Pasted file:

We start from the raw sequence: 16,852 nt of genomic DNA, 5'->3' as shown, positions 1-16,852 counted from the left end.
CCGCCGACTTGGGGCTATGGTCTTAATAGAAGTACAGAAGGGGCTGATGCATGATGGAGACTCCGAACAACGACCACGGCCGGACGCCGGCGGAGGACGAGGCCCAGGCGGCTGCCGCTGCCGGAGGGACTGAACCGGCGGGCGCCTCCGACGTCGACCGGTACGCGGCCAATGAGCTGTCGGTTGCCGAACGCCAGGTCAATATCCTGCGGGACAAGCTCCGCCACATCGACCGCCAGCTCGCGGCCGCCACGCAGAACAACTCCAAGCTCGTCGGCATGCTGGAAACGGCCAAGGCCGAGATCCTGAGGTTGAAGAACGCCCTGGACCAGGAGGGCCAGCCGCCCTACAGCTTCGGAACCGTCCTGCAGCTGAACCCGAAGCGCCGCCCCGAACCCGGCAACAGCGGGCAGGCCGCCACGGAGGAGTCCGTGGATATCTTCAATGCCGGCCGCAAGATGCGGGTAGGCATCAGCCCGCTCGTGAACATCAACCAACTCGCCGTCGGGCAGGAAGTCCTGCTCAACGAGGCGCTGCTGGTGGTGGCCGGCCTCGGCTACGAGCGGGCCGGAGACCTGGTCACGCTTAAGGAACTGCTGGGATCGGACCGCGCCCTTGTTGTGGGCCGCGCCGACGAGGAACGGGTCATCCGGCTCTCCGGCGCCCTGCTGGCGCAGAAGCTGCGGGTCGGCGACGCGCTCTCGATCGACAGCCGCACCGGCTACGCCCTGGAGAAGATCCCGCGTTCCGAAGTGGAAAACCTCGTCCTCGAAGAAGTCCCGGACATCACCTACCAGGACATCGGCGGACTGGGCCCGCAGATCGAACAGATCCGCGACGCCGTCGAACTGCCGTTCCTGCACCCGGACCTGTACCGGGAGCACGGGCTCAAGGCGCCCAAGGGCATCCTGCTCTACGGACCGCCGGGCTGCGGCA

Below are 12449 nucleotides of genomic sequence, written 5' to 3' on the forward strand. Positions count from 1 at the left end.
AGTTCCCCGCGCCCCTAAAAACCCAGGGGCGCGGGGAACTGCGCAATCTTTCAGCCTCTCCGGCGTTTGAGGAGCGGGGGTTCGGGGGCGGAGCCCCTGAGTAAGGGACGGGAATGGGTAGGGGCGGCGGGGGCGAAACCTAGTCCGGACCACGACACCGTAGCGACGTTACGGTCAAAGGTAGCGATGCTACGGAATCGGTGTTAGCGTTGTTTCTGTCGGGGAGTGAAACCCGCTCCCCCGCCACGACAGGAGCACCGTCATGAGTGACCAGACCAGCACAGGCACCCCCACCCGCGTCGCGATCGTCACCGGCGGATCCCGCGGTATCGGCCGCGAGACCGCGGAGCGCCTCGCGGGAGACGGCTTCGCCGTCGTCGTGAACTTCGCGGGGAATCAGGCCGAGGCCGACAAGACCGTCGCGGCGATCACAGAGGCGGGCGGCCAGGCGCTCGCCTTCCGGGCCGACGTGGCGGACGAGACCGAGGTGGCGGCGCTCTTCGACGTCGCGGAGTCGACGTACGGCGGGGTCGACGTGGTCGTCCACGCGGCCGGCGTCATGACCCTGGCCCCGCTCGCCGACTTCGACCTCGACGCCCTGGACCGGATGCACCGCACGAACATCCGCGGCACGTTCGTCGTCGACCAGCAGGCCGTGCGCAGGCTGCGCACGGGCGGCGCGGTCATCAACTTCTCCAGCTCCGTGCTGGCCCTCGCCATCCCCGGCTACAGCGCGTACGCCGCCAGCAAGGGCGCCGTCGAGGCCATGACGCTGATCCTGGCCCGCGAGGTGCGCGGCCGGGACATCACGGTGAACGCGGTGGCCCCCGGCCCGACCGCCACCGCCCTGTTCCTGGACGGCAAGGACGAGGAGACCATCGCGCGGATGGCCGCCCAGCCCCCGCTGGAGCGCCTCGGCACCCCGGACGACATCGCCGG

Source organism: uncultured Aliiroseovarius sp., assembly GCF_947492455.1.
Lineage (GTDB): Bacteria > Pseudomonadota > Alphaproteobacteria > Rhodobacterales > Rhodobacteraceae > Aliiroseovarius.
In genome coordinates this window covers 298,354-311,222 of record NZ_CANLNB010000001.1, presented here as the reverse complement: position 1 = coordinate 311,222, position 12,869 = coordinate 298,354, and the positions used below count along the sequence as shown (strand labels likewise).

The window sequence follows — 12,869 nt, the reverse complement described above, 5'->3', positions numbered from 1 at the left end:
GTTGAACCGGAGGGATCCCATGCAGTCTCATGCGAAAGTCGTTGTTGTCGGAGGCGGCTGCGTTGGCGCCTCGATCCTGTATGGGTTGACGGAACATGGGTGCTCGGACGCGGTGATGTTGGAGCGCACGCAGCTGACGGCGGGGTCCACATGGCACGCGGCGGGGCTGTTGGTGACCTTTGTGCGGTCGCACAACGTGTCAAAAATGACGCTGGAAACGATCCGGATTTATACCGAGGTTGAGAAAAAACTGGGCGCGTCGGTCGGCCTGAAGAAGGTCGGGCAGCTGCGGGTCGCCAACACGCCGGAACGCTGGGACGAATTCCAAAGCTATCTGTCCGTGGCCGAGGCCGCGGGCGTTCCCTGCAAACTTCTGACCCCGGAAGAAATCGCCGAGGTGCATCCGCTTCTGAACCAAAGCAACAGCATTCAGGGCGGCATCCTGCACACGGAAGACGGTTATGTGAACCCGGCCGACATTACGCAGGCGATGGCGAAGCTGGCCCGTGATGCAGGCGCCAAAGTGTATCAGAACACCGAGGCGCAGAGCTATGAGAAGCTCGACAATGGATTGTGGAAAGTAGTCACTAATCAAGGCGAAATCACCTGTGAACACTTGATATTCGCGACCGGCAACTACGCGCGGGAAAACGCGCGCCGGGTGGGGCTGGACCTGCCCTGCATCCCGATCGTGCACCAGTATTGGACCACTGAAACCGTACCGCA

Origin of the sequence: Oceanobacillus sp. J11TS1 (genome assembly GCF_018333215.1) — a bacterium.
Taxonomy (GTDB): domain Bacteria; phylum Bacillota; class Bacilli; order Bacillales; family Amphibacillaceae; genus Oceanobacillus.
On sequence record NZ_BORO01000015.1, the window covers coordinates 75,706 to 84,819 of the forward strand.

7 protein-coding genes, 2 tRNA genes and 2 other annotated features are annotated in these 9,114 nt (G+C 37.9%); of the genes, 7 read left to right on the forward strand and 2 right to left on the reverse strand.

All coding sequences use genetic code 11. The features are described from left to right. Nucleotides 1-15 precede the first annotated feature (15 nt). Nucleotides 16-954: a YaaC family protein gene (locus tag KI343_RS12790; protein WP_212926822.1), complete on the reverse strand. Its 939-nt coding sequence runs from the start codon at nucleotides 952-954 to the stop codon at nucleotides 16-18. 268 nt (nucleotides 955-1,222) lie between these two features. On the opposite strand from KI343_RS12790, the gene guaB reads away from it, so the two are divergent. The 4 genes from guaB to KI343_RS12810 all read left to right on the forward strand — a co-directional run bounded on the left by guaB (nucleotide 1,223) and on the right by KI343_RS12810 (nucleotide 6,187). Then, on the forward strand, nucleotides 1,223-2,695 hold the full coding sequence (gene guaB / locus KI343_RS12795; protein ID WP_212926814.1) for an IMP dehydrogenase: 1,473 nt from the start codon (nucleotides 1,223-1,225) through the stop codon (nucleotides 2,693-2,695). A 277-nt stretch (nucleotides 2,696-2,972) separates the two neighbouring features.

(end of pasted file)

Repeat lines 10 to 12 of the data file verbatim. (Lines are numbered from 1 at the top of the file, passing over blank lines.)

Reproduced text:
Origin of the sequence: Oceanobacillus sp. J11TS1 (genome assembly GCF_018333215.1) — a bacterium.
Taxonomy (GTDB): domain Bacteria; phylum Bacillota; class Bacilli; order Bacillales; family Amphibacillaceae; genus Oceanobacillus.
On sequence record NZ_BORO01000015.1, the window covers coordinates 75,706 to 84,819 of the forward strand.